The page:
## Procedure #

Define the primitive set:

- Specify the set of functions and terminals to be used in the evolved programs.
- Ensure that the primitive set is sufficient to express solutions to the given problem.

Initialize the population:

- Set the population size and the maximum depth for the initial individuals.
- For each individual in the population:
- Select a random function from the primitive set as the root node.
- Recursively select random functions or terminals for each child node until the maximum depth is reached or all branches end with terminals.

Evaluate the population:

- For each individual in the population:
- Execute the evolved program represented by the individual.
- Compute the fitness value using the specified fitness function.

- For each individual in the population:
While the termination criterion is not met:

- Select parents:
- Choose a subset of individuals from the population using a selection method (e.g., tournament selection or fitness-proportionate selection).

- Apply genetic operators:
- Crossover:
- Select two parent individuals from the chosen subset.
- Choose random crossover points in each parent.
- Exchange the subtrees rooted at the crossover points to create two offspring.

- Mutation:
- Select a single parent individual from the chosen subset.
- Choose a random mutation point within the individual.
- Replace the subtree rooted at the mutation point with a newly generated subtree.

- Crossover:
- Evaluate the offspring:
- For each offspring individual:
- Execute the evolved program represented by the individual.
- Compute the fitness value using the specified fitness function.

- For each offspring individual:
- Replace the population:
- Select individuals from the current population and the offspring to form the new population based on a replacement strategy (e.g., generational or steady-state).

- Select parents:
Return the best individual found during the evolution as the final solution.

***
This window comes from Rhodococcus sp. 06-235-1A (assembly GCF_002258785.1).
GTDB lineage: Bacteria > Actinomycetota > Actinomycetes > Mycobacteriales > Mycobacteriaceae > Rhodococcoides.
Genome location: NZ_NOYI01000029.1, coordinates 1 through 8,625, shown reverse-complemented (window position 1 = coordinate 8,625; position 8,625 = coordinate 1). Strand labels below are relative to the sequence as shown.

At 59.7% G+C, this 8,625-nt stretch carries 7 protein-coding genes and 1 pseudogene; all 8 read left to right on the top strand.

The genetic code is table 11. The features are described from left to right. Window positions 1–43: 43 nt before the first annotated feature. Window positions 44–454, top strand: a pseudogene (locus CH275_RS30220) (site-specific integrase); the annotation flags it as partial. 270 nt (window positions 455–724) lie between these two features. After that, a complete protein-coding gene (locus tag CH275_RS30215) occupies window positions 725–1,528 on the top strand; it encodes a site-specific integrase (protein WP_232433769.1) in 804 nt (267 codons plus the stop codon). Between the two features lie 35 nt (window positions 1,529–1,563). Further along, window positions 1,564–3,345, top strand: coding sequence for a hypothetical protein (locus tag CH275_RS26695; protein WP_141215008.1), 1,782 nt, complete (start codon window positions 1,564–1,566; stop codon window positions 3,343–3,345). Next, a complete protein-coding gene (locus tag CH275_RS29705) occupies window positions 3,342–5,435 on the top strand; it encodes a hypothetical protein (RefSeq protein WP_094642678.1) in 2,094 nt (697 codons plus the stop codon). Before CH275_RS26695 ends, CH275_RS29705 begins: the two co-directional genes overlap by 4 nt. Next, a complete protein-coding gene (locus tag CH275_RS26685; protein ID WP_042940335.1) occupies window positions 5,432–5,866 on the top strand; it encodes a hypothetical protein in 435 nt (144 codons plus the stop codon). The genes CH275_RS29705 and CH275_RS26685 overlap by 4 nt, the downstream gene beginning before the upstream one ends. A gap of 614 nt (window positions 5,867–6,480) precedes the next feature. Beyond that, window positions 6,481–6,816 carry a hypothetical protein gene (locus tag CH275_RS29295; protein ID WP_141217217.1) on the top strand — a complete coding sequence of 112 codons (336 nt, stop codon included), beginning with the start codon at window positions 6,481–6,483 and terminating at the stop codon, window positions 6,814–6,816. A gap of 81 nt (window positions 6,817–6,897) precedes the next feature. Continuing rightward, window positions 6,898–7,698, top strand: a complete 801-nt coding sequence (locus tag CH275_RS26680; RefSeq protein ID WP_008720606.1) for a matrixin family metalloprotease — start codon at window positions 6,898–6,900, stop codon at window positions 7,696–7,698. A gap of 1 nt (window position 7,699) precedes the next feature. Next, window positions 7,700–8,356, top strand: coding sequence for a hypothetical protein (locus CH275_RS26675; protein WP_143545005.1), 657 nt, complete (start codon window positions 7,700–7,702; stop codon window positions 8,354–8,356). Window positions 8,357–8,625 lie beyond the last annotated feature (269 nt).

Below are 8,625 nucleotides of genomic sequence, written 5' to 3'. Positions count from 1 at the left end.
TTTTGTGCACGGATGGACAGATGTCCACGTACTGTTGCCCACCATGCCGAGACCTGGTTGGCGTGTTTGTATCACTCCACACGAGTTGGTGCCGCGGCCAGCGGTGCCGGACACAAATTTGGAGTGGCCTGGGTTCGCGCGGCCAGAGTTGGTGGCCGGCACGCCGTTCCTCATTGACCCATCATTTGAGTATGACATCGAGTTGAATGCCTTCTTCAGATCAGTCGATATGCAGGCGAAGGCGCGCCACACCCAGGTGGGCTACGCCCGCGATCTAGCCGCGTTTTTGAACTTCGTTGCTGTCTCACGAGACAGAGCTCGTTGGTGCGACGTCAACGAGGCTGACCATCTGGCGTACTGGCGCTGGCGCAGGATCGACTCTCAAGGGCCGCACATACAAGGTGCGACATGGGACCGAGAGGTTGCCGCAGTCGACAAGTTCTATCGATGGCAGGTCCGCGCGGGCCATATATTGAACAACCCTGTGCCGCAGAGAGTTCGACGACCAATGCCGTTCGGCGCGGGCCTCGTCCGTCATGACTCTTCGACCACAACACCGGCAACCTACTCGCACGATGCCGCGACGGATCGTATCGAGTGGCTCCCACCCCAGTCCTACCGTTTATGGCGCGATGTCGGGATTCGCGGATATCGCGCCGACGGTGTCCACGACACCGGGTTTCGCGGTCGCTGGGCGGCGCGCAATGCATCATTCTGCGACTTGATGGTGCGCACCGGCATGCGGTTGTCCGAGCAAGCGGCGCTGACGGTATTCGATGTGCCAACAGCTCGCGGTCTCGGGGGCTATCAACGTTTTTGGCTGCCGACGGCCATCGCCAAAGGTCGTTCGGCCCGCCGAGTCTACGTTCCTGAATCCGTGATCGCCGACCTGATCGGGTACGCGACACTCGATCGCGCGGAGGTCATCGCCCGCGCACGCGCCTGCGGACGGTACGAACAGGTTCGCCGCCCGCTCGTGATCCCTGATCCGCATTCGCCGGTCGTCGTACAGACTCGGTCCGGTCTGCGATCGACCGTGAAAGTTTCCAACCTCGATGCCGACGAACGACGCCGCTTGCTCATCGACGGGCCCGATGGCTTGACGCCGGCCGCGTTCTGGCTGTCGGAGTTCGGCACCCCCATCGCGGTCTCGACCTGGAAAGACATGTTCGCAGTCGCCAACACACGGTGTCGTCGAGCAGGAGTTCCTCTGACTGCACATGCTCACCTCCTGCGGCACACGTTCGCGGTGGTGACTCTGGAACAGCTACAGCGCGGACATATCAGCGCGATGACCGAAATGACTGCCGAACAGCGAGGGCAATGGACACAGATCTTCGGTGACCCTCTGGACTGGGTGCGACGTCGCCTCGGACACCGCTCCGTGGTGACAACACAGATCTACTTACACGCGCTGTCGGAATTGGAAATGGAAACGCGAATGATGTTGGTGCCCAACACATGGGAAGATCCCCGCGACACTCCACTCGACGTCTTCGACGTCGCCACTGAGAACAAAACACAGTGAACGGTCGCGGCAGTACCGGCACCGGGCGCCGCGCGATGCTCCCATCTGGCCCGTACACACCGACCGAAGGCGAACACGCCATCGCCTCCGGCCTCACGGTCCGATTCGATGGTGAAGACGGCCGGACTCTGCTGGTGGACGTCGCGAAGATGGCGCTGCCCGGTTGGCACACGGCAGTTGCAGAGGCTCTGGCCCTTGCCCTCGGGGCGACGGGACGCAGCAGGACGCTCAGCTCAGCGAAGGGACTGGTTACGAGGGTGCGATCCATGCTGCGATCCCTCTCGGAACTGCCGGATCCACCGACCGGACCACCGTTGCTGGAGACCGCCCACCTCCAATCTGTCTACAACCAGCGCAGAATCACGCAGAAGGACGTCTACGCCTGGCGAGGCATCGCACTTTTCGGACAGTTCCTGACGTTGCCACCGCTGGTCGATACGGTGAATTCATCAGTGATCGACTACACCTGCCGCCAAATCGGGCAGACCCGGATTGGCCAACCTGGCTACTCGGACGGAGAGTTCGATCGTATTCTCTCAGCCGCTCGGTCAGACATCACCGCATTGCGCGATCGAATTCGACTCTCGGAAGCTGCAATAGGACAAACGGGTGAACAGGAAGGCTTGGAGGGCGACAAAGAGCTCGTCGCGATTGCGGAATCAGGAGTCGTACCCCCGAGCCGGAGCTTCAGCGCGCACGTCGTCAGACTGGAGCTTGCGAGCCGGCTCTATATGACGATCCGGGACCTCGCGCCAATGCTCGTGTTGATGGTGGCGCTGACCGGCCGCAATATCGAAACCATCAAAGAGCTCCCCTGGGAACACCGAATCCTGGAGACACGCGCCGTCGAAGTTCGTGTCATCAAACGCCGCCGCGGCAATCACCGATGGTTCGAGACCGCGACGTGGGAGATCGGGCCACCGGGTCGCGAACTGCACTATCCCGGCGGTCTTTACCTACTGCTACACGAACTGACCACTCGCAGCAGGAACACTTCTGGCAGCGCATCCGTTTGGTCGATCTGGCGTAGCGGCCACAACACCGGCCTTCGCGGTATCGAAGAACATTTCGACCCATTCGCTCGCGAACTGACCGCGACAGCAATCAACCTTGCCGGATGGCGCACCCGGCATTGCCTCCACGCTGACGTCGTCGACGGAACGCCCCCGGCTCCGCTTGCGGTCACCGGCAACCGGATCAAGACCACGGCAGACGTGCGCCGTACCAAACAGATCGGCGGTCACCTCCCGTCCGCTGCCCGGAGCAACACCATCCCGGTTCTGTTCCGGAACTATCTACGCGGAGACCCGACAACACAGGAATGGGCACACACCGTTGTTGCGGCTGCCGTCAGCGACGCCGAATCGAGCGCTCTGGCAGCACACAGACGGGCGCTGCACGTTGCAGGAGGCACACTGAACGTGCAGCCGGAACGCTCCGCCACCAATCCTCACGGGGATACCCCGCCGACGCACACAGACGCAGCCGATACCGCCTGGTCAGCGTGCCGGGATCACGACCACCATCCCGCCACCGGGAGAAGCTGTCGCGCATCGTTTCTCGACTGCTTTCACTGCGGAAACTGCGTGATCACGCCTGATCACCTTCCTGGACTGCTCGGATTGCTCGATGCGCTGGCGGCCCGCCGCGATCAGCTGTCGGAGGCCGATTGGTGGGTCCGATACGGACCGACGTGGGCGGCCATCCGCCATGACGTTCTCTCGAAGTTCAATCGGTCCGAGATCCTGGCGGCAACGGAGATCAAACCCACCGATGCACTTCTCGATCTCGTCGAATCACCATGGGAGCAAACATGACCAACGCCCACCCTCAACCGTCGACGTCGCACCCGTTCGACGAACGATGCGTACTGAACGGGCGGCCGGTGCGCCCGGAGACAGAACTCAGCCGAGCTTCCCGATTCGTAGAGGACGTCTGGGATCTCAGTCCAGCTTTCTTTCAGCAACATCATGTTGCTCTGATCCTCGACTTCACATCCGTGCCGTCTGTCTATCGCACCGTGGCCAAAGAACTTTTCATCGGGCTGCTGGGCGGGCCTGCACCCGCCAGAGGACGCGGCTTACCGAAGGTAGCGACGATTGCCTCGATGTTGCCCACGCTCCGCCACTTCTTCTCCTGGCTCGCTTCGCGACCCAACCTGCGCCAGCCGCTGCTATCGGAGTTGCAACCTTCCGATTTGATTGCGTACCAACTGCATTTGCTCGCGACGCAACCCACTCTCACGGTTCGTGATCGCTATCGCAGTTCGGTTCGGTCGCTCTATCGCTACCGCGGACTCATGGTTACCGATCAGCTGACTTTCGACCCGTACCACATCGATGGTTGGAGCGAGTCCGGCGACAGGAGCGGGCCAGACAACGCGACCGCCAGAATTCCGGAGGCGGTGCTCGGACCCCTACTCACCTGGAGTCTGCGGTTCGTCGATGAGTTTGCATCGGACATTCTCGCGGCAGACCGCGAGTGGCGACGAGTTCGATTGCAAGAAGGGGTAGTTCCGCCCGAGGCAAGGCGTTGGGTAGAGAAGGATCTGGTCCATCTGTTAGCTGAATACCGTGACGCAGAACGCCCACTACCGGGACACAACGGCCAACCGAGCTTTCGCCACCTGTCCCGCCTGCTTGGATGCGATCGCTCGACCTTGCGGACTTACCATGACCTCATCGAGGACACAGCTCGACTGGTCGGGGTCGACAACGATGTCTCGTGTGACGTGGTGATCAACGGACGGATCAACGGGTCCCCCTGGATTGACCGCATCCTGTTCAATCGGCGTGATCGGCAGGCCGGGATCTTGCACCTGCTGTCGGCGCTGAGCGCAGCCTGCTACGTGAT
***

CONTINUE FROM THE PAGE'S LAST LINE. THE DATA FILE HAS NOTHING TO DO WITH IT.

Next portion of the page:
### Data Structures #

- Individual: Represents a candidate solution in the population. It is typically implemented as a tree structure, where each node contains a function or a terminal.
- Population: A collection of individuals. It is usually implemented as an array or a list of individuals.
- Fitness Function: A function that assigns a numerical value to an individual based on its performance on the given problem. The fitness function is problem-specific and must be defined by the user.

### Parameters #

- Population Size: The number of individuals in the population. A larger population size can explore more of the search space but may require more computational resources.
- Maximum Depth: The maximum allowed depth for the tree structures representing the individuals. It controls the complexity of the evolved programs.
- Crossover Rate: The probability of applying the crossover operator to a pair of selected parents. Higher crossover rates promote the exchange of genetic material between individuals.
- Mutation Rate: The probability of applying the mutation operator to a selected individual. Higher mutation rates introduce more diversity into the population.
- Tournament Size: The number of individuals participating in each tournament during tournament selection. Larger tournament sizes increase the selection pressure towards fitter individuals.
- Number of Generations: The maximum number of iterations the evolution process will run for. It determines the computational budget allocated to the search.